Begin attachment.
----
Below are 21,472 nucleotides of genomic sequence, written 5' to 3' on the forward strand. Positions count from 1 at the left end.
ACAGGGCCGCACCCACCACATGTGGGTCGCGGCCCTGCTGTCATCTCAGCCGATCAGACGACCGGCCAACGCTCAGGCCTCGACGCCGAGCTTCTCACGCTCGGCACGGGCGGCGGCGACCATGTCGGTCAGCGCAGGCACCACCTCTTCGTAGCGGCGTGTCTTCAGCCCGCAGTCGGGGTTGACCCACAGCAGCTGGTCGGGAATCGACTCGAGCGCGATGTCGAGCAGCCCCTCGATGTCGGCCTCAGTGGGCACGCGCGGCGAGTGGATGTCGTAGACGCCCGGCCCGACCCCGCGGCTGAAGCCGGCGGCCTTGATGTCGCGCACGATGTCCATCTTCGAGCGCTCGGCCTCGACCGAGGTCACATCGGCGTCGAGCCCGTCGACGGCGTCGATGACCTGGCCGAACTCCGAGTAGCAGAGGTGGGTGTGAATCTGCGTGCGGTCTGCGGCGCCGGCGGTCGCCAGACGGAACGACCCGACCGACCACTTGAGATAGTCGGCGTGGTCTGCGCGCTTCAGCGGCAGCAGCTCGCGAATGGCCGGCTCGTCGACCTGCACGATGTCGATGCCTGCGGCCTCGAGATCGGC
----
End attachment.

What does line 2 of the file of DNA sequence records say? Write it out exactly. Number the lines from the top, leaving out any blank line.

ACAGGGCCGCACCCACCACATGTGGGTCGCGGCCCTGCTGTCATCTCAGCCGATCAGACGACCGGCCAACGCTCAGGCCTCGACGCCGAGCTTCTCACGCTCGGCACGGGCGGCGGCGACCATGTCGGTCAGCGCAGGCACCACCTCTTCGTAGCGGCGTGTCTTCAGCCCGCAGTCGGGGTTGACCCACAGCAGCTGGTCGGGAATCGACTCGAGCGCGATGTCGAGCAGCCCCTCGATGTCGGCCTCAGTGGGCACGCGCGGCGAGTGGATGTCGTAGACGCCCGGCCCGACCCCGCGGCTGAAGCCGGCGGCCTTGATGTCGCGCACGATGTCCATCTTCGAGCGCTCGGCCTCGACCGAGGTCACATCGGCGTCGAGCCCGTCGACGGCGTCGATGACCTGGCCGAACTCCGAGTAGCAGAGGTGGGTGTGAATCTGCGTGCGGTCTGCGGCGCCGGCGGTCGCCAGACGGAACGACCCGACCGACCACTTGAGATAGTCGGCGTGGTCTGCGCGCTTCAGCGGCAGCAGCTCGCGAATGGCCGGCTCGTCGACCTGCACGATGTCGATGCCTGCGGCCTCGAGATCGGC